Brain-derived neurotrophic factor (BDNF) is a member of the NGF family of neurotrophic factors (also named neurotrophins) that are required for the differentiation and survival of specific neuronal subpopulations in both the central as well as the peripheral nervous system. The neurotrophin family is comprised of at least four proteins including NGF, BDNF, NT-3, and NT-4/5. These secreted cytokines are synthesized as prepropeptides that are proteolytically processed to generate the mature proteins. All neurotrophins have six conserved cysteine residues that are involved in the formation of three disulfide bonds and all share approximately 55% sequence identity at the amino acid level. Similarly to NGF, bioactive BDNF is predicted to be a non-covalently linked homodimer.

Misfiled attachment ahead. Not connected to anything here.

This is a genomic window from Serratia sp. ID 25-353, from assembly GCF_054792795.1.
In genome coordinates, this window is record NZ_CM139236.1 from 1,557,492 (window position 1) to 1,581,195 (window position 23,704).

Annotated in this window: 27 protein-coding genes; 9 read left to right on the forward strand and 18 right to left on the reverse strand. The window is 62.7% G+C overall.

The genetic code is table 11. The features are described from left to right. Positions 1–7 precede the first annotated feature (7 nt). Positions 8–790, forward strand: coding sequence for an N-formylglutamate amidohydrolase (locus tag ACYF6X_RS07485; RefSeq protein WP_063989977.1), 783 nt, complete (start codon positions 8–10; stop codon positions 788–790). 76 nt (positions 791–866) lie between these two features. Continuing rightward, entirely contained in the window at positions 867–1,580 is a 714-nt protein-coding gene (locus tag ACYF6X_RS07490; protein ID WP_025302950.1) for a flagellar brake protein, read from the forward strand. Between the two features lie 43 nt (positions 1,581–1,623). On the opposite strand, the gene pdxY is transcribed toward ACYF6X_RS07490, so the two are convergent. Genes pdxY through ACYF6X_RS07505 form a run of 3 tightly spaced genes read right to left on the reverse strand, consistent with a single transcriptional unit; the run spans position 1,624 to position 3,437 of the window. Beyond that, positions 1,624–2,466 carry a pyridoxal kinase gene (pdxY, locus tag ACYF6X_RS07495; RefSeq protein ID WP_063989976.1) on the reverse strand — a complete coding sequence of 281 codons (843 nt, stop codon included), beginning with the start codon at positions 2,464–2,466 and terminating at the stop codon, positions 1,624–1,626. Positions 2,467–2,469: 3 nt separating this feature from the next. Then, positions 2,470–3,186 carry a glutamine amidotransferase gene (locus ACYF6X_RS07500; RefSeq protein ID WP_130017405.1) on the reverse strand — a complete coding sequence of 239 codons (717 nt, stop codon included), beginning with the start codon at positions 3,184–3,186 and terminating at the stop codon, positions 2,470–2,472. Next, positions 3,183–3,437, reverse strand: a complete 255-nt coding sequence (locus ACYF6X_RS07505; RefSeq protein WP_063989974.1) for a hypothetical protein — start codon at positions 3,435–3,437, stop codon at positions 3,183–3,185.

BDNF cDNA encodes a 247 amino acid residue precursor protein with a signal peptide and a proprotein that are cleaved to yield the 119 amino acid residue mature BDNF. The amino acid sequence of mature BDNF is identical in all mammals examined. High levels of expression of BDNF have been detected in the hippocampus, cerebellum, fetal eye and placenta. In addition, low levels of BDNF expression are found in the pituitary gland, spinal cord, heart, lung and skeletal muscle. BDNF binds with high affinity and specifically activates the TrkB tyrosine kinase receptor.